Well, follwoing on from the last post, perhaps it is worth asking just how much longer things can continue like this before the central bankers really have to start eating humble pie, since they have obviously been misreading all of this, and very profoundly so.
We could start with Trichet's declaration of his monetary principles last Thursday:
I have always been impressed by the contribution of my compatriot, Jean Bodin, to our understanding of monetary economics. Drawing on his experience of the inflationary consequences of the influx of precious metals from the Americas into 16th-century Europe, Bodin postulated a direct relationship between the quantity of monetary gold and silver in circulation and the general price level. Thus was born the quantity theory of money, which has survived to this day.
Or has it? Over the next two days, the European Central Bank will host a conference to discuss the role of money in monetary policymaking. At present, the dominant academic view seems to be that monetary aggregates should have no part in monetary policy decisions. From this perspective, money does not deserve to be central to one of the two “pillars” of the ECB’s monetary policy strategy. I do not share this view. In this I follow Friedrich Hayek, who wrote in The Pure Theory of Capital: “It is self-contradictory to discuss a process [inflation] which could not take place without money and at the same time to assume that money is absent or has no effect.”
So we are in the hands of a wanna-be Jean Bodin: hardly an appetising prospect. Of course the key point would be that no-one I have heard of has been arguing that monetary aggregates play *no part* in monetary policy, but just that they are not as reliable an indicator as Trichet seems to imagine. So if you start of by knocking down a straw man, and in addition fail to notice what the real problem you are trying to address relates to (ageing societies and global savings gluts) then it will hardly be surprising if at the end of the day it all ends in tears.
Unsurprisingly similar issues are also arising in Japan, although please kindly note that they are arguing the exact opposite to Trichet, in the sens that the monetary policy link has been broken since the mid 1990s. Trichet and co at the ECB would do well to examine the Japanese experience more closely:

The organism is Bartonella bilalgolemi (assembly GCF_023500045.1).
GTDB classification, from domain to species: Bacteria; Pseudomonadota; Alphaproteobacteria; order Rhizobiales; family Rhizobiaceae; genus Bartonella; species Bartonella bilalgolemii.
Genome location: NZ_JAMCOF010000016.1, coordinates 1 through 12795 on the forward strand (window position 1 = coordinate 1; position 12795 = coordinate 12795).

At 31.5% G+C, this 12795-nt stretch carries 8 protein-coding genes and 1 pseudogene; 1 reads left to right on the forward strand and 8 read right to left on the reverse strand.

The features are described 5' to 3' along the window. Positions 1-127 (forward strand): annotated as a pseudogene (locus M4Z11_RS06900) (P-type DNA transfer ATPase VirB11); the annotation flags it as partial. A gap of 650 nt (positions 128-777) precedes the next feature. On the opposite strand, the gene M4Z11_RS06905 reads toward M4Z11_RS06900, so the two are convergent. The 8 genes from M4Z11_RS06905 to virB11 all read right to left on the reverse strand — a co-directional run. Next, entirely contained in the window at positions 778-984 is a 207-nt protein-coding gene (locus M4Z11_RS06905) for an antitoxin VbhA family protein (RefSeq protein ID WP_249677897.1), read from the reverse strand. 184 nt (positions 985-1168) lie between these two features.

Most BoJ officials are dismissive of Mr Takenaka’s analysis, arguing that the link between money supply and nominal growth has broken down since the mid-1990s when Japan first slipped into deflation. Flooding the markets with liquidity did nothing to stimulate broader money supply, bank officials argue, so draining it off should have no impact on real economic activity.
The bank, which holds a policy board meeting on Thursday, is highly sensitive to any suggestion that its actions could be damaging the modest but long recovery, now into its fifth year. Shinzo Abe’s government has told the bank, an independent body, to support growth.
Toshihiko Fukui, BoJ governor, has said the bank will keep interest rates low for a long time. However, he has also made clear it will not refrain from acting pre-emptively against inflationary pressures.
Takatoshi Ito, a member of the government’s powerful economic policy council, says the BoJ does not appear to understand that the risks of tipping back into deflation outweigh those of acting too slowly against inflation. He accused the bank of targeting interest rates, rather than inflation, something the BoJ firmly denies.
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